Windows Update not only automatically updates the Windows 10 operating system – it automatically updates hardware drivers too. That produced a lot of bugs, but Microsoft made improvements – and made several of these optional driver updates.
How Windows 10 has updated your driver
Much has been written about automatic Windows 10 operating system updates, but hardware drivers are often ignored. Device manufacturers can upload new versions of their drivers to Windows Update and Windows 10 automatically installs them when available.
Hardware drivers might contain serious security problems or bugs that cause serious operating system instability. Most people don’t manually update their hardware drivers and most PC manufacturers have terrible driver update utilities. That is why Windows provides hardware drivers and updates through Windows Update.
It’s also possible to install Windows 10 on a new PC without chasing down most hardware drivers – Windows will automatically find and install the relevant driver.
Bug, Bug, Bug
Unfortunately, from time to time, this automatic update process has caused bugs in. Here are a few examples. The following drivers are all installed automatically by Windows Update, which causes hardware to suddenly become corrupted for no apparent reason:
In March 2017, Microsoft released device drivers that violated the MTP protocol used by Android phones, media players, and other portable devices. They will not appear in File Explorer until you pass the 13 step process in Device Manager to undo the damage.
In October 2018, Microsoft released an Intel audio driver update that damaged audio playback on some systems. Microsoft said the audio driver update was “incorrectly pushed to the device.”
A month later, Microsoft released an Intel graphics driver update that interrupted audio playback on other systems. Microsoft says Intel has released the wrong version of the display driver for PC manufacturers.
In February 2016, the FTDI chipmaker used Windows Update to push updates that identify and deactivate the fake chips modeled on its design. Sure, it’s fake – but FTDI uses the automatic update of Windows Update to break down functional hardware that some people have been tricked into buying. This is the second time that FTDI has used Windows Update to attack counterfeit goods. In 2014, FTDI used Windows Update to encourage drivers who actually “damaged” fake hardware, rendering it malfunctioning.
Anecdotally, we have heard of many cases of automatic driver updates which cause chaos on a functioning system. These are just a few examples that we remember.
It would be better if this update received better testing and if some of them are optional. Microsoft does that with some of the latest changes.
Get ready for optional driver updates
Microsoft now allows driver manufacturers to mark some driver updates as “Manual” rather than “Automatic” when uploading them to Windows Update. This new option is available for manufacturers on February 19, 2020.
Starting with the upcoming Windows 10 update in 2004, also known as 20H1 and is expected in spring 2020, this driver will be available behind the “See optional updates” link on the Windows Update Settings screen.
This screen will show you optional driver updates for your PC hardware. It reads “If you have a particular problem, one of these drivers might help. If not, automatic updates will keep your drivers up to date.” In other words, Microsoft encourages most people not to bother with this update.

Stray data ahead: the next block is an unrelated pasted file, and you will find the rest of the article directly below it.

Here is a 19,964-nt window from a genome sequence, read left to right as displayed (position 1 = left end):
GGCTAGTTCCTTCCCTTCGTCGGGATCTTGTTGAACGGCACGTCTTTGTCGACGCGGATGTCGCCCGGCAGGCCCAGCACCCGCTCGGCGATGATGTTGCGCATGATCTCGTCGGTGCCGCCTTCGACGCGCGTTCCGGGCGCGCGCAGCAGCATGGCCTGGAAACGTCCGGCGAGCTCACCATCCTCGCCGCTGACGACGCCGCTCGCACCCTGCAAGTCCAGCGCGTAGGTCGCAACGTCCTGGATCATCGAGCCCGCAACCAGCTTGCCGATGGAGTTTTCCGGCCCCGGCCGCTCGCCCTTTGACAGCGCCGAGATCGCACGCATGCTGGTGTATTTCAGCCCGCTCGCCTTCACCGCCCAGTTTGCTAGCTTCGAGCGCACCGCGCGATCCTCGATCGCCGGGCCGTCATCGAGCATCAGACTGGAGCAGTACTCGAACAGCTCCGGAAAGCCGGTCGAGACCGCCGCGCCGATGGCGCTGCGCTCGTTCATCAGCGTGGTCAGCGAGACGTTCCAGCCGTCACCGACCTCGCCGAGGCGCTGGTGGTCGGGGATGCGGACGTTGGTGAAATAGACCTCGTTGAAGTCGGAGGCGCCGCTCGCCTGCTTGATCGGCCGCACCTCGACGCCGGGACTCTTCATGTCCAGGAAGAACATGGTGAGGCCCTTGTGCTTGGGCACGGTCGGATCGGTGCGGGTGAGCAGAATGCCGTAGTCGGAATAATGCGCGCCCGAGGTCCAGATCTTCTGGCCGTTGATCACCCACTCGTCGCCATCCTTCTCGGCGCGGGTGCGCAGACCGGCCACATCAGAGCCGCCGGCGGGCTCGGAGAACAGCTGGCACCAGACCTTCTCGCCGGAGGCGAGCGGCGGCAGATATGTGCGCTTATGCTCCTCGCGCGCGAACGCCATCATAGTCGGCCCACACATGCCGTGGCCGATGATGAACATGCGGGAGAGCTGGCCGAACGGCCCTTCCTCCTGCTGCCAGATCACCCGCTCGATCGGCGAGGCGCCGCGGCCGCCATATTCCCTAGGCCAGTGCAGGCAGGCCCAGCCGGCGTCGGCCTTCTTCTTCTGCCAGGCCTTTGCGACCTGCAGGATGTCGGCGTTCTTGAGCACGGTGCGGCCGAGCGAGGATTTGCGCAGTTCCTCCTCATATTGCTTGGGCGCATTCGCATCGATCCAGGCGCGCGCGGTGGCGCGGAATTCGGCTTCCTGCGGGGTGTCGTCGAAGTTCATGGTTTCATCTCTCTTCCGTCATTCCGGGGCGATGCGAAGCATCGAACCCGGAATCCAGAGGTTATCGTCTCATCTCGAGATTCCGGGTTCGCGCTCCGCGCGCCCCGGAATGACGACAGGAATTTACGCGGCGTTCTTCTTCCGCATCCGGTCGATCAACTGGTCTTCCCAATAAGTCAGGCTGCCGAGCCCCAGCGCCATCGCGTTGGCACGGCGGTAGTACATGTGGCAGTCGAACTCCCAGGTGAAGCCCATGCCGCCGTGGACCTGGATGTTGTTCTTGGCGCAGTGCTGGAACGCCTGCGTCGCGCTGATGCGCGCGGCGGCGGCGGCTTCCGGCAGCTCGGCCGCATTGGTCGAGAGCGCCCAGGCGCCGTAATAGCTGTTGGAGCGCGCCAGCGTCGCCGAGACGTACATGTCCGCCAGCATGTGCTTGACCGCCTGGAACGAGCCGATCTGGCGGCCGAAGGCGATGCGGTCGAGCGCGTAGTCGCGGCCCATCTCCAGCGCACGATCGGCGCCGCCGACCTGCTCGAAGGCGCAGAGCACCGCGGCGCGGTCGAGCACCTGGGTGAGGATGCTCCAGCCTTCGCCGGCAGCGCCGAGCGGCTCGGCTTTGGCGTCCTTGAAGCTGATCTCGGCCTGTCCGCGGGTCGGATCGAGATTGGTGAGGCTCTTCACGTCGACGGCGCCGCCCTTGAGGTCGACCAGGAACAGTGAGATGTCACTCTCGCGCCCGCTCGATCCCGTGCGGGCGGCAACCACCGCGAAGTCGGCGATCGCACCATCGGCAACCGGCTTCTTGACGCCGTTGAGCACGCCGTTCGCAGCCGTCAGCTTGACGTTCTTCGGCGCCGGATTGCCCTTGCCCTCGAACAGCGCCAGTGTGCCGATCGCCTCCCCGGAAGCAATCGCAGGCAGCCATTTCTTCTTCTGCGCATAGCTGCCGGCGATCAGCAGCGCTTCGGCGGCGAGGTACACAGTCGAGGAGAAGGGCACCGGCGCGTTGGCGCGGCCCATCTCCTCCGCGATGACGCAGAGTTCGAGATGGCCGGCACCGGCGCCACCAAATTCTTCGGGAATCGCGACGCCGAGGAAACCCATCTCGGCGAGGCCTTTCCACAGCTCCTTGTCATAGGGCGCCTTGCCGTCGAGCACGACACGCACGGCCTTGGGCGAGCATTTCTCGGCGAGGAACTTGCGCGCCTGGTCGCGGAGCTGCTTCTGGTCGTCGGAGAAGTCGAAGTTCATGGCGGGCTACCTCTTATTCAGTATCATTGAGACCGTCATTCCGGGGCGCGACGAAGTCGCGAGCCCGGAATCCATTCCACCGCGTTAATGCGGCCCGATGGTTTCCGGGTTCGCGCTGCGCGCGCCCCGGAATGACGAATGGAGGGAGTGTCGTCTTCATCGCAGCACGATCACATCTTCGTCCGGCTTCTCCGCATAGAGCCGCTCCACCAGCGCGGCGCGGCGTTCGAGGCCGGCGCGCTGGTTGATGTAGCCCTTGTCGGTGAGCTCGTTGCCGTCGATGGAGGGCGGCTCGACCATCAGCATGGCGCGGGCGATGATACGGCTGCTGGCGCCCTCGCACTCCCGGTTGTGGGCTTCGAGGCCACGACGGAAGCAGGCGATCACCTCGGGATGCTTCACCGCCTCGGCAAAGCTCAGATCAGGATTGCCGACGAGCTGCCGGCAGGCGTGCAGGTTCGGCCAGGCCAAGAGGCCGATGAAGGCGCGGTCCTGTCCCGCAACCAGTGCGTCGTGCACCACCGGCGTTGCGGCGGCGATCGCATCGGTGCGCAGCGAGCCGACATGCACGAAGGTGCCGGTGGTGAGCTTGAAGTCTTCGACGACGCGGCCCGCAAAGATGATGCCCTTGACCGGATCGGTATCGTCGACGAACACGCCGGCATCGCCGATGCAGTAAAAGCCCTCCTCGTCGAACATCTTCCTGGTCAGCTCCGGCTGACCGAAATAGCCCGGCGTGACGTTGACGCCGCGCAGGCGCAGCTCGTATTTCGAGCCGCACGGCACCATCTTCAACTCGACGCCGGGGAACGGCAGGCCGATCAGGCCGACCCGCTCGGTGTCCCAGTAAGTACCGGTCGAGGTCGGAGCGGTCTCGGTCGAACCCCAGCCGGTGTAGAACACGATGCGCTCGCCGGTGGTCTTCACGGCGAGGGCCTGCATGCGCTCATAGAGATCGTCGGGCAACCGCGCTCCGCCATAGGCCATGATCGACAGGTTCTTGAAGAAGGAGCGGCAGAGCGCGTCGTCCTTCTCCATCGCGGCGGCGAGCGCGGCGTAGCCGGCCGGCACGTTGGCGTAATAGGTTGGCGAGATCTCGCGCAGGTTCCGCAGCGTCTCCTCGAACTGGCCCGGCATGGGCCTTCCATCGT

Important driver updates with security fixes and patches for other serious bugs will still be marked “automatic” and will be installed automatically by Windows Update.
All Automatic Driver Updates Will Get Slow Launch
Microsoft’s announcement said that all of its partners will now be able to mark hardware driver updates as “automatic.” At first, that sounds a bit questionable – do we really need more automatic hardware driver updates?
However, it looks like Microsoft will do more testing for this driver. When the new driver version is marked as “automatic,” it will slowly launch to a Windows 10 PC with a “slowdown,” such as a major update for Windows 10. Only a few PC users get the update initially. Microsoft can automatically detect problems and stop launching. Windows Update doesn’t just automatically offer driver updates to all PCs.
Microsoft Kevin Tremblay explains how this should make driver updates less buggy in comments in the Microsoft Technology Community:
All drivers published as automatic are subject to driver flighting, and gradual rollout. During these periods we are reviewing telemetry around the performance of the driver, and it’s effects on overall system health. We catch a lot of driver issues this way before they hit the Windows user base writ large. From an end user perspective we believe this will result in higher quality drivers (stable, performant) being delivered, and a better ability to stay current.
It is unclear how many hardware drivers went through this gradual process before the February 2020 change. However, that was certainly not all. An article published in 2019 on the Microsoft Hardware Development Center portal for hardware manufacturers said “Finally, all drivers submitted to Windows Update will go through a staged rollout.” It shows that some driver updates are immediately pushed to all applicable devices without a gradual launch process.
Microsoft Fighting the Windows 10 Bug
Microsoft is still struggling with bugs – just look at recent bugs in security updates that cause people files to disappear.
However, overall, Microsoft has made Windows 10 updates more stable. November 10, 2019 Windows Update is the best, and Microsoft is giving a 2004 update in the current long bug testing period.
Driver updates will not become bug free overnight, but requiring driver updates through a gradual testing process is a reasonable step that should improve things.